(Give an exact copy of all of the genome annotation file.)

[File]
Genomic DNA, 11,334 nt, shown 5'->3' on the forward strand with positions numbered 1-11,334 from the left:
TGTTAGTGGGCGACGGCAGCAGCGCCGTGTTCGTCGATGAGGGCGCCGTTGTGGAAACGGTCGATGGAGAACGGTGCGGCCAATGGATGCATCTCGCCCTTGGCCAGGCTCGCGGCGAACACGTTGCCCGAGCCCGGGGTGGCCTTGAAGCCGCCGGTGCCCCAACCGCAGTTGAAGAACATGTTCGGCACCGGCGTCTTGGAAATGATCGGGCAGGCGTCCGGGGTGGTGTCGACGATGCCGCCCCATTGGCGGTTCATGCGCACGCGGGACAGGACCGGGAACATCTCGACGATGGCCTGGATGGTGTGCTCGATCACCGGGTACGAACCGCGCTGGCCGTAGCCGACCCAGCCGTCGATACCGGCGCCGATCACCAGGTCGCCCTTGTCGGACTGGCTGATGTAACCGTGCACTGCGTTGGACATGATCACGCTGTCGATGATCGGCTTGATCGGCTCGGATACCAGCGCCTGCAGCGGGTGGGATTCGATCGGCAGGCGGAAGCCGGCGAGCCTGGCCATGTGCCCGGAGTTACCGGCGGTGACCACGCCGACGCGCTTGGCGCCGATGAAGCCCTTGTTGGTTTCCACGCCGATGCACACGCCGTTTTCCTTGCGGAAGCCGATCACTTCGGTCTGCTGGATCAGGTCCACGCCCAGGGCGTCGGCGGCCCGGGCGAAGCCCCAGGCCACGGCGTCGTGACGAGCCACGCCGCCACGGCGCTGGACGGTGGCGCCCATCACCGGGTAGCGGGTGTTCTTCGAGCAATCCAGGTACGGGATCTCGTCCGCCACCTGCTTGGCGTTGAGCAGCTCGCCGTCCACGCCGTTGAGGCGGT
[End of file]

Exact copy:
Genomic DNA, 11,334 nt, shown 5'->3' on the forward strand with positions numbered 1-11,334 from the left:
TGTTAGTGGGCGACGGCAGCAGCGCCGTGTTCGTCGATGAGGGCGCCGTTGTGGAAACGGTCGATGGAGAACGGTGCGGCCAATGGATGCATCTCGCCCTTGGCCAGGCTCGCGGCGAACACGTTGCCCGAGCCCGGGGTGGCCTTGAAGCCGCCGGTGCCCCAACCGCAGTTGAAGAACATGTTCGGCACCGGCGTCTTGGAAATGATCGGGCAGGCGTCCGGGGTGGTGTCGACGATGCCGCCCCATTGGCGGTTCATGCGCACGCGGGACAGGACCGGGAACATCTCGACGATGGCCTGGATGGTGTGCTCGATCACCGGGTACGAACCGCGCTGGCCGTAGCCGACCCAGCCGTCGATACCGGCGCCGATCACCAGGTCGCCCTTGTCGGACTGGCTGATGTAACCGTGCACTGCGTTGGACATGATCACGCTGTCGATGATCGGCTTGATCGGCTCGGATACCAGCGCCTGCAGCGGGTGGGATTCGATCGGCAGGCGGAAGCCGGCGAGCCTGGCCATGTGCCCGGAGTTACCGGCGGTGACCACGCCGACGCGCTTGGCGCCGATGAAGCCCTTGTTGGTTTCCACGCCGATGCACACGCCGTTTTCCTTGCGGAAGCCGATCACTTCGGTCTGCTGGATCAGGTCCACGCCCAGGGCGTCGGCGGCCCGGGCGAAGCCCCAGGCCACGGCGTCGTGACGAGCCACGCCGCCACGGCGCTGGACGGTGGCGCCCATCACCGGGTAGCGGGTGTTCTTCGAGCAATCCAGGTACGGGATCTCGTCCGCCACCTGCTTGGCGTTGAGCAGCTCGCCGTCCACGCCGTTGAGGCGGT